02/February/2017
World Wetlands Day 2017: what is celebrated and why
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February 2 marks World Wetlands Day, on which the Intergovernmental Treaty on Wetlands was signed in 1971.

The Ramsar Convention, which unifies criteria on the protection of wetlands, seeks “through its own organization to promote the conservation and wise use of all wetlands by local, regional and national actors; in addition, through international cooperation, to contribute to the achievement of sustainable development around the world”. (www.ramsar.org)

One of the most recognized actions of this agreement is the creation of a list of wetlands that are considered of international importance, containing 2,245 wetlands in 169 countries (information as of December 2016).

Chile has been part of the Ramsar Convention since 1981, when it ratified it through its promulgation as a national law. Currently there are over 30,000 wetlands in our national territory, covering an area of 1,268,100 hectares. However, only 13 sites have been designated Ramsar sites, equivalent to 29% of the total area.

The Carlos Anwandter Natural Sanctuary (Río Cruces, Valdivia) was the first wetland in Chile to be declard a Ramsar site in 1981. The last declaration took place in 2015, in which Las Salinas de Huentelauquén was nominated, located in the Region of Coquimbo.

Why protect them?

The importance of the wetlands is not always public knowledge. We must be aware that they are vital ecosystems for a variety of reasons, many of which directly protect human beings and amend the consequences of human irresponsibility and its activities:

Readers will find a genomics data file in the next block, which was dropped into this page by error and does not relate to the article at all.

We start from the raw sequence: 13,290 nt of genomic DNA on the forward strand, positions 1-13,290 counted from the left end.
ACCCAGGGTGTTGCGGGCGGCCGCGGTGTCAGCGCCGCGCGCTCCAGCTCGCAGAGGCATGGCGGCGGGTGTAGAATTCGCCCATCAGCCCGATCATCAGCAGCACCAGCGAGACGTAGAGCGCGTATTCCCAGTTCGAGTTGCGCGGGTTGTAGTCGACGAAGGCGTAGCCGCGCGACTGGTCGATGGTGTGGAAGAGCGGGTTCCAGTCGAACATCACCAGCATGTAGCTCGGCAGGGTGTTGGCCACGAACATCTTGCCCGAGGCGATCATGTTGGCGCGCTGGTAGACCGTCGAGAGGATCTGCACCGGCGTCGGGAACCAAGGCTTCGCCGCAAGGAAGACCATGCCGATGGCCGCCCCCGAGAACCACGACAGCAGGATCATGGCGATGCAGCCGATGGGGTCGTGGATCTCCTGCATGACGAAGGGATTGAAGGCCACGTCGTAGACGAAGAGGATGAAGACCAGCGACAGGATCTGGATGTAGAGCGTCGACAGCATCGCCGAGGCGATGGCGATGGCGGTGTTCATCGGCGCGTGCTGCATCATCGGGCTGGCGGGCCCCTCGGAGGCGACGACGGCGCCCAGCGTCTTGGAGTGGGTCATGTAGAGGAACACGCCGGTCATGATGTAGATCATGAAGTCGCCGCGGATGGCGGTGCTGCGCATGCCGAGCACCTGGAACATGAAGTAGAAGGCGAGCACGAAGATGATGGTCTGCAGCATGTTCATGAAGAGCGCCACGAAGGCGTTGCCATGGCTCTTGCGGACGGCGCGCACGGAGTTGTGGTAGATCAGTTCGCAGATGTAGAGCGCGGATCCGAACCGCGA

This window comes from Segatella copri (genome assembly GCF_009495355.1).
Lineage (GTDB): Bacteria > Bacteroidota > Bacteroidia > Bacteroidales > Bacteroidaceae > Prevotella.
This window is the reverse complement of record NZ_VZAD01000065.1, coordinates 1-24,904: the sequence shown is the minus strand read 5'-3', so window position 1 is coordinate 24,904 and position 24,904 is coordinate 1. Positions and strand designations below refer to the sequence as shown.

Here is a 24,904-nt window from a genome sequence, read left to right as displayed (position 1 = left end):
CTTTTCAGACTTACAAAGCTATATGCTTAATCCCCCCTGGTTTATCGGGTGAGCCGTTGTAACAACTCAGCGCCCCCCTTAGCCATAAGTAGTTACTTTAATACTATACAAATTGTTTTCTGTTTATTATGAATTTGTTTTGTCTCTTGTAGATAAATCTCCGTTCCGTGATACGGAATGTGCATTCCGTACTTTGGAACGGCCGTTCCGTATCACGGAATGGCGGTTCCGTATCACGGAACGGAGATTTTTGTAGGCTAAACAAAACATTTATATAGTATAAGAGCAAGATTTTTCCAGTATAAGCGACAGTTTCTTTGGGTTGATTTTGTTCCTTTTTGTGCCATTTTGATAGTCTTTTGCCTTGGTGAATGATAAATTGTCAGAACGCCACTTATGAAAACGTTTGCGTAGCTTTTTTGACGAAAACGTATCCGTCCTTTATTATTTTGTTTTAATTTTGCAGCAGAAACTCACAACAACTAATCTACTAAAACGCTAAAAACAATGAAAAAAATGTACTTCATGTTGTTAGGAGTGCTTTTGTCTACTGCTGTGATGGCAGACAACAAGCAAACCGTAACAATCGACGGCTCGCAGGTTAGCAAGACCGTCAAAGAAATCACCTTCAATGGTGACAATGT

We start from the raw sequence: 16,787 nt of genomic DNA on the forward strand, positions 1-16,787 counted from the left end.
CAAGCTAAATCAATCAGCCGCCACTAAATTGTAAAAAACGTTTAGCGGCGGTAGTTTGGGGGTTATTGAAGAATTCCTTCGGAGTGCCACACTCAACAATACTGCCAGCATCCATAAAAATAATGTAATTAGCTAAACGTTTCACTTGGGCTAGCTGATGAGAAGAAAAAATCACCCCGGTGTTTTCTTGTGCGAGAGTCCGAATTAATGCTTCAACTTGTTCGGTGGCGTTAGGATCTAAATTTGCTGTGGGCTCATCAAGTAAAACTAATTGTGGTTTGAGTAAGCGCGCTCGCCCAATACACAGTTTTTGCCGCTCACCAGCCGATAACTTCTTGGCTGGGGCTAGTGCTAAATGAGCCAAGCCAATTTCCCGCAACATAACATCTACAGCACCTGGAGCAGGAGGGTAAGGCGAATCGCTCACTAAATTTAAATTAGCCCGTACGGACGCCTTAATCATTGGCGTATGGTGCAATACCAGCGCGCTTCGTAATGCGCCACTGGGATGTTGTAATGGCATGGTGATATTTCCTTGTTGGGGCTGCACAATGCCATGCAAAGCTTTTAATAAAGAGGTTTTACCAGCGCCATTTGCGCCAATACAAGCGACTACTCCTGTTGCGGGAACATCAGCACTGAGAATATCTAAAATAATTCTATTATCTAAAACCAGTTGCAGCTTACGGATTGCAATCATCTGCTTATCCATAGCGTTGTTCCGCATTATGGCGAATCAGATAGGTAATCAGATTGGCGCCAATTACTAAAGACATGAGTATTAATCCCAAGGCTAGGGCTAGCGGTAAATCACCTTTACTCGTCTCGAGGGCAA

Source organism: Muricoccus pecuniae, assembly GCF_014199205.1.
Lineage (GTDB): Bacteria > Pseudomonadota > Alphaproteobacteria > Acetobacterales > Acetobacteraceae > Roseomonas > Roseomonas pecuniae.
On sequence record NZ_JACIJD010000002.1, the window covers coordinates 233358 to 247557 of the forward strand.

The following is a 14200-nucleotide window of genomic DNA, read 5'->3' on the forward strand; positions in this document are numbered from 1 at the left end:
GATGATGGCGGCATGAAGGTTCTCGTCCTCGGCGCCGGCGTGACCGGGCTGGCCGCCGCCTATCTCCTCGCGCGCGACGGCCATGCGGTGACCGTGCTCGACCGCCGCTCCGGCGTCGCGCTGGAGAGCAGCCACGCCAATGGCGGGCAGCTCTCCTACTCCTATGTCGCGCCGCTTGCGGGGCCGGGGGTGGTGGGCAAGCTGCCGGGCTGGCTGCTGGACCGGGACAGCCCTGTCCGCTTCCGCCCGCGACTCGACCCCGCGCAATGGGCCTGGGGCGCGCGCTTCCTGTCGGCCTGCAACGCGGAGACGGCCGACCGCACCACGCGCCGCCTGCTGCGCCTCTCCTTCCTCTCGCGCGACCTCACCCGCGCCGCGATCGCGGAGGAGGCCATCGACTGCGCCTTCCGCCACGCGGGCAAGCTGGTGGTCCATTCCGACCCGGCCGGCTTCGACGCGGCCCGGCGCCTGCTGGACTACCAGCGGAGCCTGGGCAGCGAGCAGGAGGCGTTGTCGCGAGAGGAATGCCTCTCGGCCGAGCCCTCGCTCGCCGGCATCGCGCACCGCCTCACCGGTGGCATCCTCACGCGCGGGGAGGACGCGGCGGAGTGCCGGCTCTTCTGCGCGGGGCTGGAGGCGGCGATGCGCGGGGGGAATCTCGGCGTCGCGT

–          Wetlands purify water and filter debris: its plants help reduce water pollution.

–          They absorb and store the excess rainwater and floodwater, avoiding floods. In dry seasons, they release stored water, delaying the onset of droughts and reducing water shortages.

–          Wetlands are areas of great biological diversity. They provide water and shelter for wildlife.

–          They contribute to reduce the effects of climate change.

–          They constitute areas of use for human activities such as tourism and fishing.

This year, to celebrate World Wetlands Day 2017, the Standing Committee of the Ramsar Convention on Wetlands launched the theme “Wetlands for Disaster Risk Reduction”; a subject that seeks to sensitize humanity to one of the many roles of healthy wetlands, focusing primarily on reducing the impact of natural disasters such as floods, droughts and tidal waves.

Sources:

–          Contracting Parties to the Ramsar Convention

–          About Ramsar

–          Parks and Natural Reserves of the Ríos Región

–          Ministry of the Environment of Chile and CONAF (National Forestry Corporation)

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